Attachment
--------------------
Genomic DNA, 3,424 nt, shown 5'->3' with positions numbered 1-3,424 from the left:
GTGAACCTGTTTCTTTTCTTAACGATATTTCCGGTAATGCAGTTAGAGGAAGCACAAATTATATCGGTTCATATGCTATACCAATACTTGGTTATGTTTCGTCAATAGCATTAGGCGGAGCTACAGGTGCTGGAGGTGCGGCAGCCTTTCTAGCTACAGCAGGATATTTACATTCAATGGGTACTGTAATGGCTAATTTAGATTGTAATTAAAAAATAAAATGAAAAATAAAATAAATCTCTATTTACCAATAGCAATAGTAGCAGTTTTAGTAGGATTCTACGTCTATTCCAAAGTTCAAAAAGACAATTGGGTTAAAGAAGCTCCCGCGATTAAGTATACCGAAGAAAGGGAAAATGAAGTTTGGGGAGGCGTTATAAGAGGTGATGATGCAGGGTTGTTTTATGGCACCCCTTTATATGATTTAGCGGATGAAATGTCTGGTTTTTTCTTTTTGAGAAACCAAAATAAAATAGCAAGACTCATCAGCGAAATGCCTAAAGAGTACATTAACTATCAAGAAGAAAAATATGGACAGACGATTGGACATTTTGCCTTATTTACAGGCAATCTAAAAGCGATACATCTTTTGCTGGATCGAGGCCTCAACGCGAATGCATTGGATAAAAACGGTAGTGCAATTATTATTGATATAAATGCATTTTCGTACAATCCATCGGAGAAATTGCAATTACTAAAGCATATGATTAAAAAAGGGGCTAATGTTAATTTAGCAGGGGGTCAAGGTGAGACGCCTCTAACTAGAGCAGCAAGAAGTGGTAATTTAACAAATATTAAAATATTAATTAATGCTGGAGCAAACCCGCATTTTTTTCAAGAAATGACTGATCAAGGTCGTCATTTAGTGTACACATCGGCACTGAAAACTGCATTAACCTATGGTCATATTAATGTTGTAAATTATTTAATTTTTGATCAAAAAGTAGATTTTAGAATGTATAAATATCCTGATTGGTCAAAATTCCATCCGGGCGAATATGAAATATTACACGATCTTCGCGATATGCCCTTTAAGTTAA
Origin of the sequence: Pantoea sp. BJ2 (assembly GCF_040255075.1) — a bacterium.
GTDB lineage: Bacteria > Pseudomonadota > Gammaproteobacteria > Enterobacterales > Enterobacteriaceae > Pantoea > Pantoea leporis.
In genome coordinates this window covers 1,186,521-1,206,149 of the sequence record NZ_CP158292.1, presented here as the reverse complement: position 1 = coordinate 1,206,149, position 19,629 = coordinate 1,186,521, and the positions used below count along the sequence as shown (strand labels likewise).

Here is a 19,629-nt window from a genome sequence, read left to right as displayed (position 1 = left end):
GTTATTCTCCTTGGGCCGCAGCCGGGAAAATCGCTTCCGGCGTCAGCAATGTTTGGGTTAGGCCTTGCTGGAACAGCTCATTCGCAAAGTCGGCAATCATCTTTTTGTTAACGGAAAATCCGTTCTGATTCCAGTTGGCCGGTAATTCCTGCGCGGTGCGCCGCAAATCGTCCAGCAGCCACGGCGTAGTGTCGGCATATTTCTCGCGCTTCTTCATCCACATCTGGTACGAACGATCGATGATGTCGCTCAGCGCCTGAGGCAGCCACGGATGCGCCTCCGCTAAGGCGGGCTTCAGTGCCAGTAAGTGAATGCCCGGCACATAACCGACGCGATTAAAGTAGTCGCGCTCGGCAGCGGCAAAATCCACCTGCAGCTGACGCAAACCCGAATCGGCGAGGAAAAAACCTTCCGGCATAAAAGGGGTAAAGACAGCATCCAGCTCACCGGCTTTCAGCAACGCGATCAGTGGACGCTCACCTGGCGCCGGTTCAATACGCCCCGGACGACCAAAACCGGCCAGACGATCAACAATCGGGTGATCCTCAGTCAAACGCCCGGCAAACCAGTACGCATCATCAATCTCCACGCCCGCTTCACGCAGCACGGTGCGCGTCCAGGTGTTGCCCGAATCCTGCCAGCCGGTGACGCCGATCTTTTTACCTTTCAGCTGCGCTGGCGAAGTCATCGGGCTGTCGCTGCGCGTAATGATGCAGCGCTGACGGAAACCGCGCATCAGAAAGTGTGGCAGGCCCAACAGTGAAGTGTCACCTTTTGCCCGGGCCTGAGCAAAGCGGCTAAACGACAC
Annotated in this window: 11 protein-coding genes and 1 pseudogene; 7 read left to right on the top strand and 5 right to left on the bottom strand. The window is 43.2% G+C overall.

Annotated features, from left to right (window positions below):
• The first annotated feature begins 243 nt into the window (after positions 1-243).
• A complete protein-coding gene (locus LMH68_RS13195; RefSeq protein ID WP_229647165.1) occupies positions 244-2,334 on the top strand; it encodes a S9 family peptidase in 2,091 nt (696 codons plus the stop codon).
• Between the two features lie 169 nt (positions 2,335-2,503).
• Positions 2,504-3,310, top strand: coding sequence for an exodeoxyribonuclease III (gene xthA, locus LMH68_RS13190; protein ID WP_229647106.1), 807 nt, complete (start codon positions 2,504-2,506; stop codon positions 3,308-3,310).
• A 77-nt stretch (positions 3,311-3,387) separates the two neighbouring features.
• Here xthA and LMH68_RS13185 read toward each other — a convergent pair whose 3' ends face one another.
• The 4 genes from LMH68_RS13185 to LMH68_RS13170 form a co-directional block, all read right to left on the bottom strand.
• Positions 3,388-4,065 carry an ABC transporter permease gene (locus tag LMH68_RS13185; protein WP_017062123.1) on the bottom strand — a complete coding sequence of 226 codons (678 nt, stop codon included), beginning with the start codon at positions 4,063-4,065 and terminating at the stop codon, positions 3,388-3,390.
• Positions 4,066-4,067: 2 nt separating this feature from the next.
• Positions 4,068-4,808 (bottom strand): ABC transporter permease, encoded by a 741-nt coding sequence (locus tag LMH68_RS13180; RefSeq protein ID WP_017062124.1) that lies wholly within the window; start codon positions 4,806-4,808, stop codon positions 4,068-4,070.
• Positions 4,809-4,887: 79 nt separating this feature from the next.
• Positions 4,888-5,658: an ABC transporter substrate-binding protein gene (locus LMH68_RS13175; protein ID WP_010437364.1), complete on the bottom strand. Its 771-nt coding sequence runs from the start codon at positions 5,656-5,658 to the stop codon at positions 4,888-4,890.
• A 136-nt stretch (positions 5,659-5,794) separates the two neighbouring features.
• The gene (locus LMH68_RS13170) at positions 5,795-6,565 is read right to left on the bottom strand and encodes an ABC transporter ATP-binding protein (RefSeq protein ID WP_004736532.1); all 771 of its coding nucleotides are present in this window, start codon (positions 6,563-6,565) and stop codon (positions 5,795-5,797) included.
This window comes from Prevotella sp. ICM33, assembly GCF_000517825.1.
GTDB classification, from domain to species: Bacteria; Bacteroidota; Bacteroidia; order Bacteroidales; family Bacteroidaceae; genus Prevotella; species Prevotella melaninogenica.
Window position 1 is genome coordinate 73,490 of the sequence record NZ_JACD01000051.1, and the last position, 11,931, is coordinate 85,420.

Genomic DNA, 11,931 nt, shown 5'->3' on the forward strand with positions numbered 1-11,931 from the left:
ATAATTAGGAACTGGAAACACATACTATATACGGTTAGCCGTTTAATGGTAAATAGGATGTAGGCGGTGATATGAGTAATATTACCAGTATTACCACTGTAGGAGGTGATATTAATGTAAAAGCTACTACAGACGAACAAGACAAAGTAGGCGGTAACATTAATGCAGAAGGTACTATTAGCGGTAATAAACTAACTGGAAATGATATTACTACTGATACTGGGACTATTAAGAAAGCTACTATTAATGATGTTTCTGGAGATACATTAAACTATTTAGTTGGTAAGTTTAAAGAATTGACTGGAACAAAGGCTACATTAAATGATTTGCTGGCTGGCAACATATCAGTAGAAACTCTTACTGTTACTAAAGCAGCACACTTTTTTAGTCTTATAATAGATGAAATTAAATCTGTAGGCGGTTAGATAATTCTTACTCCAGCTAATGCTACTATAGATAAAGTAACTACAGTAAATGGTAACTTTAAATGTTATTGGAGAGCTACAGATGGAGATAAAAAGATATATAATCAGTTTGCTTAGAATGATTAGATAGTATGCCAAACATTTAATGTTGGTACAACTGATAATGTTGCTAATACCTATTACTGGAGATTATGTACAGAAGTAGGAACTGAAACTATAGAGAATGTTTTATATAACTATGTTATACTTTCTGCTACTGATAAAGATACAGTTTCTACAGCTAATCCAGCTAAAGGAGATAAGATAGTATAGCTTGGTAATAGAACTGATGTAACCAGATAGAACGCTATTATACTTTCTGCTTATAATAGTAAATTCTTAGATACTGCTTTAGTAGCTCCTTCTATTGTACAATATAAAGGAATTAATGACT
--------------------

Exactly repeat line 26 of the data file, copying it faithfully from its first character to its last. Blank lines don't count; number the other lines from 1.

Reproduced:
Window position 1 is genome coordinate 73,490 of the sequence record NZ_JACD01000051.1, and the last position, 11,931, is coordinate 85,420.